Who is Nia DaCosta? Filmmaker announced as director of 'Captain Marvel 2'

DaCosta will become the first black woman to helm a Marvel film

LOS ANGELES, CA - APRIL 01:  "Little Woods" Writer and Director Nia DaCosta speaks with press about her film during the Los Angeles Pink Carpet Premiere of "Little Woods" hosted by Refinery29, NEON and Rooftop Cinema Club at NeueHouse Hollywood on April 1, 2019 in Los Angeles, California.  (Photo by Rachel Murray/Getty Images)
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Nia DaCosta has been announced as the director for the upcoming Captain Marvel sequel.

She takes over from Anna Boden and Ryan Fleck, who also wrote the screenplay for the first movie.

Little has been confirmed about the second iteration of the 2019 Marvel hit, but Brie Larson will return as Carol Danvers, better known as the title character, Captain Marvel. The script has been written by Megan McDonnell.

After Boden, Cate Shortland (Black Widow) and Chloe Zhao (The Eternals), DaCosta is the fourth woman to direct a Marvel movie. She is also the first black woman to do so.

The film is currently slated for release in July 2022.

Who is Nia DaCosta? 

Yahya Abdul-Mateen II in 'Candyman' (2020), directed by Nia DaCosta. IMDB 
Yahya Abdul-Mateen II in 'Candyman' (2020), directed by Nia DaCosta. IMDB 

New York-born director DaCosta is best known for her work on crime thriller Little Woods (2017), which stars Tessa Thompson, Lily James and Luke Kirby.

She has also directed upcoming horror film Candyman, a "spiritual sequel" to the 1992 film of the same name, which has been written by Get Out and Us director, Jordan Peele. Candyman is due for to be released in October 2020.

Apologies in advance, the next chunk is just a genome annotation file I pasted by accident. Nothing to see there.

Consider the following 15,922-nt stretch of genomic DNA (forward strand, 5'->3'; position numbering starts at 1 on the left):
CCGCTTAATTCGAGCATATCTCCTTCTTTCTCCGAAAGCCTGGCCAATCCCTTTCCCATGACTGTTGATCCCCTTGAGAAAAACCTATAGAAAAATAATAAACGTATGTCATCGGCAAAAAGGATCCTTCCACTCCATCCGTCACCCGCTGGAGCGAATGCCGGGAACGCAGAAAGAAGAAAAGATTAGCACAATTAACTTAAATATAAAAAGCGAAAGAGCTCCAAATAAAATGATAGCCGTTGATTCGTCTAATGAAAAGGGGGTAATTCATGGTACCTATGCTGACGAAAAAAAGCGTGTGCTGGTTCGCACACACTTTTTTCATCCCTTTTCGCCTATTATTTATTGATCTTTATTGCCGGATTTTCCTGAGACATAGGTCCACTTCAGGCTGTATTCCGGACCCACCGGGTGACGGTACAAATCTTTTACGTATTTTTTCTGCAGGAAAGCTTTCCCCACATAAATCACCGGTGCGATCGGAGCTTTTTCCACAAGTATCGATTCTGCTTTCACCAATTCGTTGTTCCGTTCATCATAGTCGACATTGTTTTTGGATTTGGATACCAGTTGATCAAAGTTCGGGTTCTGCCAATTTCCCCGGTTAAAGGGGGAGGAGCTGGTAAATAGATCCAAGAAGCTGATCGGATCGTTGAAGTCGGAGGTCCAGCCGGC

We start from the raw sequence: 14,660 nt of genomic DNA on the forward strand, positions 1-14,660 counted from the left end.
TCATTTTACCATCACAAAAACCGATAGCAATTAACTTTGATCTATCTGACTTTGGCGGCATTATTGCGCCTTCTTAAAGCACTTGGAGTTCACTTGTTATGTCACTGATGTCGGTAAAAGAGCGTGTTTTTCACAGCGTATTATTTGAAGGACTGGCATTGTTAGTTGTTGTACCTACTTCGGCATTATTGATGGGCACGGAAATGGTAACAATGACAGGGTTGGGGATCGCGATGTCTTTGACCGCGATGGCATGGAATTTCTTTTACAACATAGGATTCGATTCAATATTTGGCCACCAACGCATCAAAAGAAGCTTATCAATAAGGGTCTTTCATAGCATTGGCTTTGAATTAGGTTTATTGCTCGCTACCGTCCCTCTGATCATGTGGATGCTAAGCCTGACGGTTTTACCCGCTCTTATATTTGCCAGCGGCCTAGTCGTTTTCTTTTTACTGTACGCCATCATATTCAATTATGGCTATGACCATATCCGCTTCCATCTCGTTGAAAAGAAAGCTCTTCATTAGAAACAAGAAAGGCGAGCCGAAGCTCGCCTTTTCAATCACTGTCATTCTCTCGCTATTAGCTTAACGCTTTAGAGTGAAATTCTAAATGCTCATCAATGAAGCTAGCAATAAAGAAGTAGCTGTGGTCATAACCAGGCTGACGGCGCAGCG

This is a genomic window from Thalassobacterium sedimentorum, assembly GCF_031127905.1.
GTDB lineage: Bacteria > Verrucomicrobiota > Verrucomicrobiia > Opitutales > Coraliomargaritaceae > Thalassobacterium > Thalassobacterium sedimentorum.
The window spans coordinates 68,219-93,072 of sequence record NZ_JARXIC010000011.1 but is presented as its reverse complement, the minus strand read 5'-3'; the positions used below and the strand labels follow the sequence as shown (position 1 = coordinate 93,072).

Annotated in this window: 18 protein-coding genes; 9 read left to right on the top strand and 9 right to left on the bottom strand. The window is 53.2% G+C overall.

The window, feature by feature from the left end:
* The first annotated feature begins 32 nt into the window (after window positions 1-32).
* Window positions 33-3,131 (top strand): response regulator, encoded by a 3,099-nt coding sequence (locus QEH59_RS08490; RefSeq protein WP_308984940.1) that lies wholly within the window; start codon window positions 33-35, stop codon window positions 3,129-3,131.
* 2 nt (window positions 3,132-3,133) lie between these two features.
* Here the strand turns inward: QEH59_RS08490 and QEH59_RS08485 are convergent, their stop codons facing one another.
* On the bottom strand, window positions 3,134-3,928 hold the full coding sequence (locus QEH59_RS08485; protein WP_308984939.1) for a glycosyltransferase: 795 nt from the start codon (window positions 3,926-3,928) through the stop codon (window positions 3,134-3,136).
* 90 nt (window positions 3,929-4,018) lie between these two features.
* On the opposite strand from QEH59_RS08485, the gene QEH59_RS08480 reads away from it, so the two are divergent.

DaCosta, who studied at New York University's Tisch School of the Arts, has also directed two episodes of British crime drama Top Boy, which stars rapper Kano and actor Ashley Walters.

While working on Little Woods, she spoke to the Los Angeles Times about the difficulties she has faced in the film industry.

"It’s very difficult for a woman to just pop up in the studio system," she said. "But I think the same systemic issues that affect how much work women get to make is also inside the indie space. While there are more women working, we definitely get less money."

Speaking to Jezebel in 2018, DaCosta expanded on the topics of gender and race, saying: "I think there are a lot of narratives that get imposed on female filmmakers and also filmmakers of colour.

"I know that I personally get asked 'oh do you want to read this script about this black person or this script about [the] oppression of black people?'"